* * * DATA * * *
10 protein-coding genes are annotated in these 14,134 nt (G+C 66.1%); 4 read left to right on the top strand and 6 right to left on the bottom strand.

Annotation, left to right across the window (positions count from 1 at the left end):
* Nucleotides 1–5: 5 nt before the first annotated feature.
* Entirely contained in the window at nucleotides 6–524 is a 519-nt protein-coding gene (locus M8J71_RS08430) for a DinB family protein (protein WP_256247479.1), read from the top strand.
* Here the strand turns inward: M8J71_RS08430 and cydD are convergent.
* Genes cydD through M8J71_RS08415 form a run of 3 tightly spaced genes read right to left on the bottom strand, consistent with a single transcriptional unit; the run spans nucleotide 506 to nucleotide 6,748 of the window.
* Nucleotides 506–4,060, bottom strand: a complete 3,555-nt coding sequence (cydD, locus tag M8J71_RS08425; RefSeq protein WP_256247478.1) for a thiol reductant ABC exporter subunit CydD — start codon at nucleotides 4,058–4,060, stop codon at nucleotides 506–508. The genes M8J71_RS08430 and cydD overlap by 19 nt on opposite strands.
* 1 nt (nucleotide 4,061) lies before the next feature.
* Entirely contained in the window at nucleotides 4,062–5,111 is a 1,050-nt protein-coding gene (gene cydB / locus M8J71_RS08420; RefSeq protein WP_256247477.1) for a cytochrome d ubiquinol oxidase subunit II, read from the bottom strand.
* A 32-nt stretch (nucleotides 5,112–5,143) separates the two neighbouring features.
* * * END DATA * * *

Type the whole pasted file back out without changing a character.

10 protein-coding genes are annotated in these 14,134 nt (G+C 66.1%); 4 read left to right on the top strand and 6 right to left on the bottom strand.

Annotation, left to right across the window (positions count from 1 at the left end):
* Nucleotides 1–5: 5 nt before the first annotated feature.
* Entirely contained in the window at nucleotides 6–524 is a 519-nt protein-coding gene (locus M8J71_RS08430) for a DinB family protein (protein WP_256247479.1), read from the top strand.
* Here the strand turns inward: M8J71_RS08430 and cydD are convergent.
* Genes cydD through M8J71_RS08415 form a run of 3 tightly spaced genes read right to left on the bottom strand, consistent with a single transcriptional unit; the run spans nucleotide 506 to nucleotide 6,748 of the window.
* Nucleotides 506–4,060, bottom strand: a complete 3,555-nt coding sequence (cydD, locus tag M8J71_RS08425; RefSeq protein WP_256247478.1) for a thiol reductant ABC exporter subunit CydD — start codon at nucleotides 4,058–4,060, stop codon at nucleotides 506–508. The genes M8J71_RS08430 and cydD overlap by 19 nt on opposite strands.
* 1 nt (nucleotide 4,061) lies before the next feature.
* Entirely contained in the window at nucleotides 4,062–5,111 is a 1,050-nt protein-coding gene (gene cydB / locus M8J71_RS08420; RefSeq protein WP_256247477.1) for a cytochrome d ubiquinol oxidase subunit II, read from the bottom strand.
* A 32-nt stretch (nucleotides 5,112–5,143) separates the two neighbouring features.